When most people think of Buddhist practice, they think of mindfulness meditation. Mindfulness is a classic form of Buddhist meditation that has become popular and widely used in the West, but it’s not the end-all-be-all of Buddhist practice. In fact, it’s just one of a wide variety of techniques used to train the mind and cultivate inner calm and stability.
It is said that there are “84,000 dharmas,” or that the Buddha taught 84,000 different methods for achieving liberation from suffering. Just like there are many different Buddhist traditions and ways of interpreting the teachings, there are also many different varieties of Buddhist practices used to aid in the cultivation of wisdom, clarity, and compassion, and to support the practitioner on the path to awakening. Some practices focus on the body and the breath; others on focus and concentration; and others yet on cultivating the qualities of the heart.
Beyond mindfulness meditation, dive into more Buddhist practices here.
Discover Level 2, Deck 10:
Meditating with the breath: Breath meditation, or “mindfulness of breathing,” is one of the oldest forms of Buddhist meditation.
Meditation for working with emotions: Difficult emotions are often what brings us to practice, and Buddhism offers specific techniques for befriending our feelings.
Walking meditation: Popular in the Zen tradition, walking meditation takes mindfulness off the cushion and into motion.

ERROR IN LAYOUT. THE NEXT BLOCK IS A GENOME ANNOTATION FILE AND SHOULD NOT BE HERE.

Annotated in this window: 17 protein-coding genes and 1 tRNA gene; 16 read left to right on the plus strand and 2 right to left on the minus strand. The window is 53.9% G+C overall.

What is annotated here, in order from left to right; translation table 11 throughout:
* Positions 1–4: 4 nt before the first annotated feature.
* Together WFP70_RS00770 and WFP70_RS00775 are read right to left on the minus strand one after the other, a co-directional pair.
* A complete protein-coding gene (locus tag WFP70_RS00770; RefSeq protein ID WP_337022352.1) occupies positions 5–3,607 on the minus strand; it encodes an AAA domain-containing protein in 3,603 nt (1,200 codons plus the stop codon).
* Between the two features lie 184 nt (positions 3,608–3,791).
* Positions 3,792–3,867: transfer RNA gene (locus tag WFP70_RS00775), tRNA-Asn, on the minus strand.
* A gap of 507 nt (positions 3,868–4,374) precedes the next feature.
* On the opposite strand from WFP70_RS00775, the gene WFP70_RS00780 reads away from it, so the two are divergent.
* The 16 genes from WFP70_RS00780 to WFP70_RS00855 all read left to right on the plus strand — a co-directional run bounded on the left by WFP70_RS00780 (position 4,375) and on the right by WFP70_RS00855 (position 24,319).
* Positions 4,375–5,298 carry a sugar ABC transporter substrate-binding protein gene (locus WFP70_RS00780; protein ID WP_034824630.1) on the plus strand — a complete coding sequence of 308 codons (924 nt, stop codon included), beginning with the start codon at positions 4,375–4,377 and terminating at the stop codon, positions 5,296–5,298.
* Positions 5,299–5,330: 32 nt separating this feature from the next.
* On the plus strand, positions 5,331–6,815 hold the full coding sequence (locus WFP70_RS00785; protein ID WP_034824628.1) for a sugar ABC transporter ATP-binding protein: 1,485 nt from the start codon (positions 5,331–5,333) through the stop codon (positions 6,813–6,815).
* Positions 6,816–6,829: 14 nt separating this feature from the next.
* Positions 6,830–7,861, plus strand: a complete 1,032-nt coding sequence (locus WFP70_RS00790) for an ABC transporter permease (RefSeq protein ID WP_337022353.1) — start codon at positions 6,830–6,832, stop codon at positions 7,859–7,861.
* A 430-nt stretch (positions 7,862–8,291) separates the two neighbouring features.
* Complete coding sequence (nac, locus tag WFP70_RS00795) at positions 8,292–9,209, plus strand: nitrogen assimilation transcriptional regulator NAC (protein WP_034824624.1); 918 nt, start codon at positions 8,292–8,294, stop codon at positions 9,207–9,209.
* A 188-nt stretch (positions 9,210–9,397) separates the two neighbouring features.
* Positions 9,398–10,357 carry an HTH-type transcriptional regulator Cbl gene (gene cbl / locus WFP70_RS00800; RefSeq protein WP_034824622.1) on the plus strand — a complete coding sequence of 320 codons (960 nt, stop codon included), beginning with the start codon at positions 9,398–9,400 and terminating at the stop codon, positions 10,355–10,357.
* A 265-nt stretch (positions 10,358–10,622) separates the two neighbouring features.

Metta, or meditating on goodwill: Metta, or lovingkindness, meditation is a popular practice championed by the Buddha as an antidote to fear and hostility.
Visualization meditation: In certain Buddhist schools, particularly Tibetan Buddhism, the mind’s natural creativity is channeled to support practitioners on the path to awakening.
Meditating with your voice: chanting: Like most spiritual traditions, Buddhism uses the voice as a tool for meditation. In many Buddhist traditions, chanting is utilized in some way or another.
Tonglen: Sending out happiness and taking in suffering: A form of practice from the mind training (lojong) teachings, tonglen is used to overcome self-cherishing.
Bowing as practice: In Buddhist traditions, it’s common to bow to depictions of the Buddha, images of bodhisattvas (enlightened beings), and to teachers of the past and present.
Meditating on death: The practice of contemplating our own death can help us to live more fully in this moment.
What is a mantra? Used across different traditions, a mantra is a sacred word, syllable, or phrase used as an invocation or as object of contemplation.
What is a koan? In Zen, a koan is a riddle or paradoxical phrase given by a teacher and designed to help students break free from habitual thinking or reasoning.
What is merit? Outside the Western world, the primary practice of Buddhists around the globe is not meditation but the cultivation of merit.
Why do Buddhists go on pilgrimage? Buddhists have long visited sacred sites to generate merit, experience powerful spiritual energies, and deepen their practice.
Why do Buddhists walk in circles around (circumambulate) sacred objects? Buddhists circumambulate stupas, shrines, temples, mountains, and other devotional objects as a way to purify negative karma and pay tribute.
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